Tomorrow's Roundtable: Could Apple build iPhones in U.S.?

Monologuist Mike Daisey and journalist Charles Duhigg join the Reporters' Roundtable on Friday to discuss their reporting on Apple's manufacturing practices and the ethics of gadgets.

Foxconn assembly line This American Life

Two great pieces of journalism on Apple and its place in the manufacturing economy appeared recently: First, there's a series developing in The New York Times that kicked off in the Sunday edition: "How the U.S. Lost Out on iPhone Work." A follow-on piece, "In China, Human Costs Are Built Into an iPad," ran yesterday.

You must read these stories.

Second, listen to the This American Life episode "Mr. Daisey and the Apple Factory." In this gripping program, monologuist Mike Daisey tells of his trip to the Foxconn plant in China, where iPhones are made.

You must also listen to this podcast.

After you've done your homework, you will have questions--about Apple and all other electronics companies, about your ethical responsibility when it comes to buying gadgets, and about America's place in the world economy and whether it will ever be possible to bring modern manufacturing jobs back home.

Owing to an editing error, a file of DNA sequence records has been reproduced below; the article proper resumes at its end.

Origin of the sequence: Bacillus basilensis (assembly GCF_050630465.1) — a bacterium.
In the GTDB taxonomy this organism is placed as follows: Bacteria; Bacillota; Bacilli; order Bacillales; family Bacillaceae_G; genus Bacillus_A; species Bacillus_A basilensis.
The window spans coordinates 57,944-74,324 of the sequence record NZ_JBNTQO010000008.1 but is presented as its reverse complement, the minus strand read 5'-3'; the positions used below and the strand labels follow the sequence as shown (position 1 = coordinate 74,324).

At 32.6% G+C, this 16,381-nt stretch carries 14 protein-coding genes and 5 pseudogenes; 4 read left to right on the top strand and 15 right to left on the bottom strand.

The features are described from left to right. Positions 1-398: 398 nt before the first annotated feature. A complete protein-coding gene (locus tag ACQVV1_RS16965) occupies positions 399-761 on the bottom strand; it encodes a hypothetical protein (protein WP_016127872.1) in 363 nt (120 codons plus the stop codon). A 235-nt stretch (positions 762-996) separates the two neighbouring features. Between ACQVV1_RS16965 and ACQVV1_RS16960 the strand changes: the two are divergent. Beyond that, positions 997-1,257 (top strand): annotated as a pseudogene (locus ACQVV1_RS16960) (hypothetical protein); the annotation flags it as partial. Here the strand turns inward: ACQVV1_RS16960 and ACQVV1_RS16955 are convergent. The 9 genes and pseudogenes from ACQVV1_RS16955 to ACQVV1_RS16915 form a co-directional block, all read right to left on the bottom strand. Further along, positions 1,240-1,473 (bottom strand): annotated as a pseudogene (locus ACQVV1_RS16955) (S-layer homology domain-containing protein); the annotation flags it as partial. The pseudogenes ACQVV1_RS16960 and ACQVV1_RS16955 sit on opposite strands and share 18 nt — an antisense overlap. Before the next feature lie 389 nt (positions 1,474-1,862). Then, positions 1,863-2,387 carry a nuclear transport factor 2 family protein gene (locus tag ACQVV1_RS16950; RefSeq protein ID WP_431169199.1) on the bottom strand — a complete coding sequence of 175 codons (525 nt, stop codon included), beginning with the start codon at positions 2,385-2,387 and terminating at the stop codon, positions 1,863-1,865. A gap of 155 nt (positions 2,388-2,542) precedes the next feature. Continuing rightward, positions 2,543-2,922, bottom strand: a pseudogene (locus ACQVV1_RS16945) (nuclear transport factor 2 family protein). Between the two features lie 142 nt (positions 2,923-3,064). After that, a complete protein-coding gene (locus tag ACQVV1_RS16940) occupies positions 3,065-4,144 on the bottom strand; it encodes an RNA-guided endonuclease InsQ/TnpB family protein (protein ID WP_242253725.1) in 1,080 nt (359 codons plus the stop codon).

On Reporters' Roundtable tomorrow at 10 a.m. Pacific Time (live link), we'll be talking with Charles Duhigg, one of the authors of the New York Times series, and Mike Daisey as well. I'm excited to get these two together to discuss the ongoing issues that they have reported on. I'm sure this is going to be a fascinating discussion.

Send your questions for Duhigg and Daisey to me at rafe@cnet.com or drop a note in the comments below.

The show will air live at 10 a.m. PT/1 p.m. ET tomorrow, but if you miss it, it'll be available for playback shortly afterward on the Reporters Roundtable blog and on iTunes.

Editor's note, March 19, 2012: "This American Life" announced late last week that it's retracting a story it did recently about working conditions at Foxconn that included an interview with Mike Daisey as well as an excerpt from his monologue "The Agony and the Ecstasy of Steve Jobs." It said it was doing so because of "numerous fabrications" it found. CNET's Josh Lowensohn has the details in this story . Daisey's own statement is on his Web site. A recent investigative report by The New York Times looked at working conditions in Apple's supply chain in China.

 

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